I’ve heard it all now!
They’re proposing to introduce robot referees to rule on offside at the 2020 World Cup Finals.
Apparently the technology takes into account the size of a player’s feet to make decisions.
I’d immediately kick this into touch.
We’ve just had another week of football where people end up talking more about the farce that is VAR than anything else.
There’s lots to say about the way refereeing has become a shambles recently.
But my main problem – and I suspect most supporters will agree – is the way that joy is being slowly sucked out of the game by VAR.
I’m speaking as someone who remembers the pain caused by a controversial offside decision.
There was still a simmering anger at Ipswich Town when I arrived as an apprentice in the summer of 1975.
The man responsible for the furrowed brows was referee, Clive Thomas.
I was told he’d robbed us of the chance to have a big day out at Wembley.
The club had been taking on West Ham in an FA Cup semi-final replay at Stamford Bridge when he chalked off two goals.
One effort by Bryan Hamilton was ruled out for offside, despite the linesman not raising his flag.
Bobby Robson called for an FA inquiry, and supporters of a certain vintage still complain about it to this day.
As much as being on the wrong end of a dodgy call is always annoying, at least it was made by an official on the field.
You would get to know referees and, yes, some were better than others.
Managers would talk about them, and pinpoint the ones considered to be weak.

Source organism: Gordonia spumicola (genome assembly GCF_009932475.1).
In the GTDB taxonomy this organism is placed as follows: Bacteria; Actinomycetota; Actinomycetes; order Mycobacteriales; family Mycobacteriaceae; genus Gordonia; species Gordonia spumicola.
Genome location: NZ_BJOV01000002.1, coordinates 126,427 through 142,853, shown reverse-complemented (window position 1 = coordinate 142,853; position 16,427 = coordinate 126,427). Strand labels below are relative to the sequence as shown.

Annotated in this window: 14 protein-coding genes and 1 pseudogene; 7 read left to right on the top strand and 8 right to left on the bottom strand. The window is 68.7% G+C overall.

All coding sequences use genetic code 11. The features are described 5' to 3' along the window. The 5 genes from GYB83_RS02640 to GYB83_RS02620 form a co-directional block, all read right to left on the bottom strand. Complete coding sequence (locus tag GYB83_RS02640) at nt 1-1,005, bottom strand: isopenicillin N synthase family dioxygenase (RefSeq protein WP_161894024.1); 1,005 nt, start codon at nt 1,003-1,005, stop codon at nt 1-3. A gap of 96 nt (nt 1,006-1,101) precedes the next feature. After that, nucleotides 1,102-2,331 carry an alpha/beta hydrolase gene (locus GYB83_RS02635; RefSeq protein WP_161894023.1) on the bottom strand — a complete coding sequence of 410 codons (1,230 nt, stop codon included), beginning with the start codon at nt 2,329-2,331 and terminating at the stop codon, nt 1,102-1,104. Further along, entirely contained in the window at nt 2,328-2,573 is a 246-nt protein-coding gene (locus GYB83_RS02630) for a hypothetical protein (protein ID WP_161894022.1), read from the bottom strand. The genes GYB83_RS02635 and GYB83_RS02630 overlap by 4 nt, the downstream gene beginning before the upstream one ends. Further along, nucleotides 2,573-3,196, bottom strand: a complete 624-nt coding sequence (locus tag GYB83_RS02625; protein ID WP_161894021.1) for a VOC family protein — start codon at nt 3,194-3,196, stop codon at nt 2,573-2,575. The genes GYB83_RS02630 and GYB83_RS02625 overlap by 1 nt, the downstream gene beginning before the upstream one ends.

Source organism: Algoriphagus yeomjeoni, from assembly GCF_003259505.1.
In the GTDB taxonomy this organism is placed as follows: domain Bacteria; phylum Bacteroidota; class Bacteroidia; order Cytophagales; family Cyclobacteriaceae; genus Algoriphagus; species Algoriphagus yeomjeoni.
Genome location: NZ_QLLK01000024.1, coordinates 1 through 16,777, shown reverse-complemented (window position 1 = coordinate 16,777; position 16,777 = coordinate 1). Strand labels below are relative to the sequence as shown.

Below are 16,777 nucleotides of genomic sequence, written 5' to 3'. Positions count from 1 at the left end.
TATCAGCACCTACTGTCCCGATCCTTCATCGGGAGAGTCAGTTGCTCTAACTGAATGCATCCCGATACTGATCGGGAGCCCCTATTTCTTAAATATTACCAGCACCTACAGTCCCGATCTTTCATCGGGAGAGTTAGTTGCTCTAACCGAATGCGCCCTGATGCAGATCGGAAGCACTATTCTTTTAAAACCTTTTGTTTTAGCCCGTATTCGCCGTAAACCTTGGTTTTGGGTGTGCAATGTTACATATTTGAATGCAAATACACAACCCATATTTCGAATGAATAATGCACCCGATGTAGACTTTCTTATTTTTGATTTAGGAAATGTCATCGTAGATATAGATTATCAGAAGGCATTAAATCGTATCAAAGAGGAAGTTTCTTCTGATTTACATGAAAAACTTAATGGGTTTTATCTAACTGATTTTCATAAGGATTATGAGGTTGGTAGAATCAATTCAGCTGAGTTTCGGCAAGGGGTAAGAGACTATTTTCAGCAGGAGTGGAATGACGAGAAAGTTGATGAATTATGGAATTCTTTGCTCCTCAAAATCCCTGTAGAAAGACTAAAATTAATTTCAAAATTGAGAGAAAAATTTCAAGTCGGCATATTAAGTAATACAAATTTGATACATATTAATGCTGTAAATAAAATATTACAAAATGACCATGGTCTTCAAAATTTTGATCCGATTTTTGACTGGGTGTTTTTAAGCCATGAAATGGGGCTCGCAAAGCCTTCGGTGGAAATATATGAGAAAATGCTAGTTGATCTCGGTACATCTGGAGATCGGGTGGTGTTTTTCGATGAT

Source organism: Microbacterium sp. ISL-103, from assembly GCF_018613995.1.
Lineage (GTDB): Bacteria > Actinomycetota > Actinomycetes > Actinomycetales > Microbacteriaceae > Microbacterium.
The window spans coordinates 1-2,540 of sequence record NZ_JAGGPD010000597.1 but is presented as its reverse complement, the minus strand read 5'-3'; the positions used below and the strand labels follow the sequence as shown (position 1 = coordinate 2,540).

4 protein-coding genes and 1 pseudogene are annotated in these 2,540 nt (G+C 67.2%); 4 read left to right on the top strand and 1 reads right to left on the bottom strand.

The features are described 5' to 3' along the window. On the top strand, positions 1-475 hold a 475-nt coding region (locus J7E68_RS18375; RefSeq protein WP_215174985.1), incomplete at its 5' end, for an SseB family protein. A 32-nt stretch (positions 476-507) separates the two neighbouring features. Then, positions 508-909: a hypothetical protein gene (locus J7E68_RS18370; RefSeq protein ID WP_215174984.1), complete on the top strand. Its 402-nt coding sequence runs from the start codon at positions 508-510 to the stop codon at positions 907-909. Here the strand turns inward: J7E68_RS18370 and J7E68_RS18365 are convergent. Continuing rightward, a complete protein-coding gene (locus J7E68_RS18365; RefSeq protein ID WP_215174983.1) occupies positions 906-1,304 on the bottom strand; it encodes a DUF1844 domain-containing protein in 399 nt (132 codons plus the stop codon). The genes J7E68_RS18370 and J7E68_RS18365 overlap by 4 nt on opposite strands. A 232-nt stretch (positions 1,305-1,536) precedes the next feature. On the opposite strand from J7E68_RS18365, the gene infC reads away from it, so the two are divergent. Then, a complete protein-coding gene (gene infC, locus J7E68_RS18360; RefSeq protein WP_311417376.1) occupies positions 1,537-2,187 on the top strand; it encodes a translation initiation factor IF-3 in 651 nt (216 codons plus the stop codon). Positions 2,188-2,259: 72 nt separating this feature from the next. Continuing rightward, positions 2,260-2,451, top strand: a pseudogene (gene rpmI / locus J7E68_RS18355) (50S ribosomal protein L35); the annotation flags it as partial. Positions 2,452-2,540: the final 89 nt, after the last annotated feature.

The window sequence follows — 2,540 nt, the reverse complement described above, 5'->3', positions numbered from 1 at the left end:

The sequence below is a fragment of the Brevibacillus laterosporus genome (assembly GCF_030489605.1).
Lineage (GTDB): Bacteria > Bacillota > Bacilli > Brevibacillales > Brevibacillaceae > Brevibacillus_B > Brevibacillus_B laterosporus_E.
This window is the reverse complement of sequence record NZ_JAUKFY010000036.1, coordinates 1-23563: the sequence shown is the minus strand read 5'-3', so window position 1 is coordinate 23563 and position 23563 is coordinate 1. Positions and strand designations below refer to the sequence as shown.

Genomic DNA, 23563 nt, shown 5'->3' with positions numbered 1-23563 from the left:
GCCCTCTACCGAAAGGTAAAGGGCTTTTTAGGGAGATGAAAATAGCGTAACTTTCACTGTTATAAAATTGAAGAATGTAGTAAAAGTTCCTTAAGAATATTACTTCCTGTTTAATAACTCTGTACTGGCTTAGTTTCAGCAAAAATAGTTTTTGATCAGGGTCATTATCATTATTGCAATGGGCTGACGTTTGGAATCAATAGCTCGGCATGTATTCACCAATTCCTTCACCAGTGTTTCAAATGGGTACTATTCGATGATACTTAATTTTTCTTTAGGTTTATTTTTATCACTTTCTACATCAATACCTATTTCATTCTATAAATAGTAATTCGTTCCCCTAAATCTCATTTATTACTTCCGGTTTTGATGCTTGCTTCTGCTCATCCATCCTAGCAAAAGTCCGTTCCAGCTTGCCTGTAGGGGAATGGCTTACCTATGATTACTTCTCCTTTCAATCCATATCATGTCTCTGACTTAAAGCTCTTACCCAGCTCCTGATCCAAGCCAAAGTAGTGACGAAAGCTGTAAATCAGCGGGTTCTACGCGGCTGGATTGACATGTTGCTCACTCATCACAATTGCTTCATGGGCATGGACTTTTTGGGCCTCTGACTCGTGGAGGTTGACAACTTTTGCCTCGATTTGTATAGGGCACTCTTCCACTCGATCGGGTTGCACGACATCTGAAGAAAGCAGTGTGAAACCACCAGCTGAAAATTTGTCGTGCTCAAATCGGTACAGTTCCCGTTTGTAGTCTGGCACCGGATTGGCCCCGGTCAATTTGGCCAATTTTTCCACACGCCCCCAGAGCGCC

They were the ones that people felt could be put under pressure to give a free-kick.
That didn’t always work in your favour, but I would go back to the judgment of referees and their linesmen in a shot.
The current set-up using VAR is diabolical.
We saw two ridiculous decisions within the last week, and it seems there’s no common sense in football anymore.
West Ham had what appeared a good goal disallowed – after a four-minute delay.
When the same player, Tomas Soucek, had an effort that was allowed to stand, he didn’t know if he should celebrate or not.
Then we had Spurs having a goal chalked off because there might have been a handball in the build-up.
It’s a shambles.
One of the big problems is that officials are being encouraged to stop making big calls.
They’re relying on the people reviewing the action at Stockley Park.
If we must have video technology, I’d like to see referees make much greater use of monitors at the side of the pitch.
They should have the confidence to say: “Let me use my judgment as an experienced referee”.
One thing’s for sure. They won’t get any better at officiating by ducking the issue and letting someone else make decisions for them.
It seems they’re sliding into a comfort zone because they know it won’t be their shout.
I would add more of a human element to matches, not less.
When they introduced video reviews, it should have been an ex-referee, an ex-manager and an ex-player having a look.
Instead, we got one faceless official ruling on incidents that often decide matches.
My remedy to all of this is to have four linesmen and a referee – and scrap VAR.
I get the impression that most people in the game – coaches, managers and players – want rid of it.
As a former striker, I know all about the outpouring of emotion that comes from scoring a goal.
Now and again, you’d see the flag go up and realise it wasn’t going to count.
But that happened instantaneously. You didn’t have the long, painful delay we have now.
Fans are also sick of these robot referees.
I believe quite a number of them enjoyed the debate about decisions that followed a game.
Think what it will be like when supporters get back into the stadiums under normal conditions.
One of the great delights of football has been the celebration of a ball hitting the net.
People love jumping about, cheering and hugging their mates.
Now they’re staring at a screen wondering if the effort counts.
It’s not right.
VAR is a backward step for football, and it’s time more people spoke out against it.